Mending walls and building bridges
Students from three countries carry out conservation work in Scottish Borders and Highland Perthshire
A team of 18 young people from Germany, Spain and Scotland from disadvantaged backgrounds have spent a productive and fun fortnight repairing and building drystone walls, deer fences, footpaths and bridges along with the John Muir Trust.
The first week was spent building a drystone wall at the Trust’s Glenlude Estate near Innerleithen in the Borders and a bridge at the Border Forest Trust’s Gameshope estate above Tweedsmuir.
Glenlude Land Manager Karen Purvis said: “The students worked on an old sheep stell alongside two local professional dry stone wallers. By the end of the week they had rebuilt 26 metres of wall – about half the circumference of the circle – and topped it off with turf.
“I’m delighted with what they achieved at both Glenlude and Gameshope and how well they worked together. We hadn’t expected them to achieve so much in the space of a week.”
Callum, from Nairn in Morayshire had never been to the Borders before: “For some reason I thought it would be really flat and full of farms. It surprised me. It’s very beautiful.
“I’ve learned how to do drystone dyking and the importance of the walls in the landscape. It makes you appreciate the walls you see out in the countryside a lot more when you realise the painstaking process of building the whole wall.”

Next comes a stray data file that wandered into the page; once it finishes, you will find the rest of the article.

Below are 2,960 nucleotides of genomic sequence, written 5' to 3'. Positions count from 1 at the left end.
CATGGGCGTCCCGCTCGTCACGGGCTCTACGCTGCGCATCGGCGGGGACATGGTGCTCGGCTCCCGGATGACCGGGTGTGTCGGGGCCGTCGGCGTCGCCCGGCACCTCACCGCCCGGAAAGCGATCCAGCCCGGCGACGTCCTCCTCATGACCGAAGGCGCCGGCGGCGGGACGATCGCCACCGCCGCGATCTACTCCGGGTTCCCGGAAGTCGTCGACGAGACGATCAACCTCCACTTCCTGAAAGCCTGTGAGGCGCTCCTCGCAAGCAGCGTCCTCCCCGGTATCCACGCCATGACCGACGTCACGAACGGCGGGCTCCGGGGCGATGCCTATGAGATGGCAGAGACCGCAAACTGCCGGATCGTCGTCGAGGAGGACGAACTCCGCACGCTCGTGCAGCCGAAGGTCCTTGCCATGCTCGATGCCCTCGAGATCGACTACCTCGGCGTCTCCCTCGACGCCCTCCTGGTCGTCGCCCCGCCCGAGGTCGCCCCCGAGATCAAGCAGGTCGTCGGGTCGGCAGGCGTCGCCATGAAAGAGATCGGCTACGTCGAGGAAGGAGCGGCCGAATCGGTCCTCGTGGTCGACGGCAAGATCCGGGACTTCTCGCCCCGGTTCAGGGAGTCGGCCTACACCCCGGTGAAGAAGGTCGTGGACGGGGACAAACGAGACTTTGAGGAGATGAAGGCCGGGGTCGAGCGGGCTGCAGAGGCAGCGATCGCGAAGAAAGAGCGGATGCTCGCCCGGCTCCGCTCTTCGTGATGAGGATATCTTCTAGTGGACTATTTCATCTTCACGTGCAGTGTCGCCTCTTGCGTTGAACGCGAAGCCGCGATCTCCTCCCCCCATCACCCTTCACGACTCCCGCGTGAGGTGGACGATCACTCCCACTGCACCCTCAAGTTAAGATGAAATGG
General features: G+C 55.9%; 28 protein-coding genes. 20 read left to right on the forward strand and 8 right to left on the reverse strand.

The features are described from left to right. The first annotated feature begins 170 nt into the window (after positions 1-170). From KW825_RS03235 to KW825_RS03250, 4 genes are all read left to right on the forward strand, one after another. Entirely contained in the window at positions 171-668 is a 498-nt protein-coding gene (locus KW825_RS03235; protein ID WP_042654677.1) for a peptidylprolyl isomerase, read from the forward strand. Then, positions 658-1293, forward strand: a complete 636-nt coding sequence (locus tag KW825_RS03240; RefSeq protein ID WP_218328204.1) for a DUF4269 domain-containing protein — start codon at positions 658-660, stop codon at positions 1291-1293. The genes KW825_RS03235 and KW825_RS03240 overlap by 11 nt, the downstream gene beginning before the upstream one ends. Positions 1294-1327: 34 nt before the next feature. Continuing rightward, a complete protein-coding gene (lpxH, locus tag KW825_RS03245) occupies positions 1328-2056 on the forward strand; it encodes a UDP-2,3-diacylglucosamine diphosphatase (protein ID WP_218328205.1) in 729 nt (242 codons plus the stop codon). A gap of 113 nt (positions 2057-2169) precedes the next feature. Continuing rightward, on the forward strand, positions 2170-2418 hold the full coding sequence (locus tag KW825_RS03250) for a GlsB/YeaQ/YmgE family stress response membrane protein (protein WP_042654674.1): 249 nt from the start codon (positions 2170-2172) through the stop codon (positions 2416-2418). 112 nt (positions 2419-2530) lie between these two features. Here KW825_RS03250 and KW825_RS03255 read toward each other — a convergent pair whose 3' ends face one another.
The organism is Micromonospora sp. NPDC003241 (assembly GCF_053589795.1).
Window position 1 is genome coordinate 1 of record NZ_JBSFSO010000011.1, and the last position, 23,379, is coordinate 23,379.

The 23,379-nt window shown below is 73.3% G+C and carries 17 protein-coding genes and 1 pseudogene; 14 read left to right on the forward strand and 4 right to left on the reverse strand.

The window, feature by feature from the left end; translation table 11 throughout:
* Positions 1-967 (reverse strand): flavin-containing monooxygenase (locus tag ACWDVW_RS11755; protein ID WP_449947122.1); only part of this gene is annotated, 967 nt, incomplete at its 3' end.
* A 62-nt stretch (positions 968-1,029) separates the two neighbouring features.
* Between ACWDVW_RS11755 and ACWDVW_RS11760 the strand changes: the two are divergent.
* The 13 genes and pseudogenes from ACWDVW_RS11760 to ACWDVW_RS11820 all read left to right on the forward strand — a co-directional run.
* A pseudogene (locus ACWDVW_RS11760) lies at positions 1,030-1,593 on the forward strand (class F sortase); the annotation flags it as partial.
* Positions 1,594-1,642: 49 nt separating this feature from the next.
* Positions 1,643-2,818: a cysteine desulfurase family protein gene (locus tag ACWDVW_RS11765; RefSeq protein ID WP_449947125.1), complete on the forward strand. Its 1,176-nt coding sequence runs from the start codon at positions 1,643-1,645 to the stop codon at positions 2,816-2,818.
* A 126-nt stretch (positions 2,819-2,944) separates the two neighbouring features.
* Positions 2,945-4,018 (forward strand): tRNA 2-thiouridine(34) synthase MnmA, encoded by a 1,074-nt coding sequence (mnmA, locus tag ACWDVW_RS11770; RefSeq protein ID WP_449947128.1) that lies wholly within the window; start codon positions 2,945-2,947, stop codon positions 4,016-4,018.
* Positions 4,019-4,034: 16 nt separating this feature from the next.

The Work Camp's Scottish organisers Irene Bews and Ally Sangster from AdventuraScotland enjoyed watching the group trying to communicate while working together on the wall. “They were repeating phrases the drystone dyker had given them like ‘long and lean’ and ‘never throw, just place’ like a mantra," said Irene.
The second week saw the students travel north to Highland Perthshire where they spent a rest day climbing Schiehallion (see picture above), erected a deer fence at Dun Coillich woodland with volunteers from the Highland Perthshire Communities Land Trust, spruced up the clan trail around Loch Rannoch, repaired paths near Aberfeldy and visited Killiecrankie.
On the last Saturday of their visit, the young people helped out at the Kinloch Rannoch Highland Games where they were presented with their John Muir Award certificates before celebrating at the ceilidh.
The Trust's Schiehallion Land Manager Liz Auty said: "We had a great week working with the group. They kept going literally in all weathers and worked really hard every day. The size of the group meant they were able to carry out some tasks that would have been very difficult to achieve without their help and all the local partners we worked with were delighted."
Kay from Cologne in Germany says he enjoyed the sense of space in Scotland compared to where he comes from. “We have so many people you can’t walk anywhere without meeting someone. Here you can walk for hours in the hills and you don’t see anyone – it’s very impressive.”
Laura from Spain had never visited Scotland before and was amazed by the greenery of the landscape. “It doesn’t look like Valencia. Although we have more trees, we don’t have much rainfall so it’s not very green. I’ve really enjoyed learning about Scotland’s land and the work you do to conserve it.”
Another Spanish participant, Roman, said: “Thanks for a magnificent learning experience. I’ve learned that my limits are not in my hands but in my head.”
Lianna from Nairn was equally positive about her two weeks: "If you ever get the chance to work in wild places, absolutely go for it. It's definitely changed my perspective on life a little."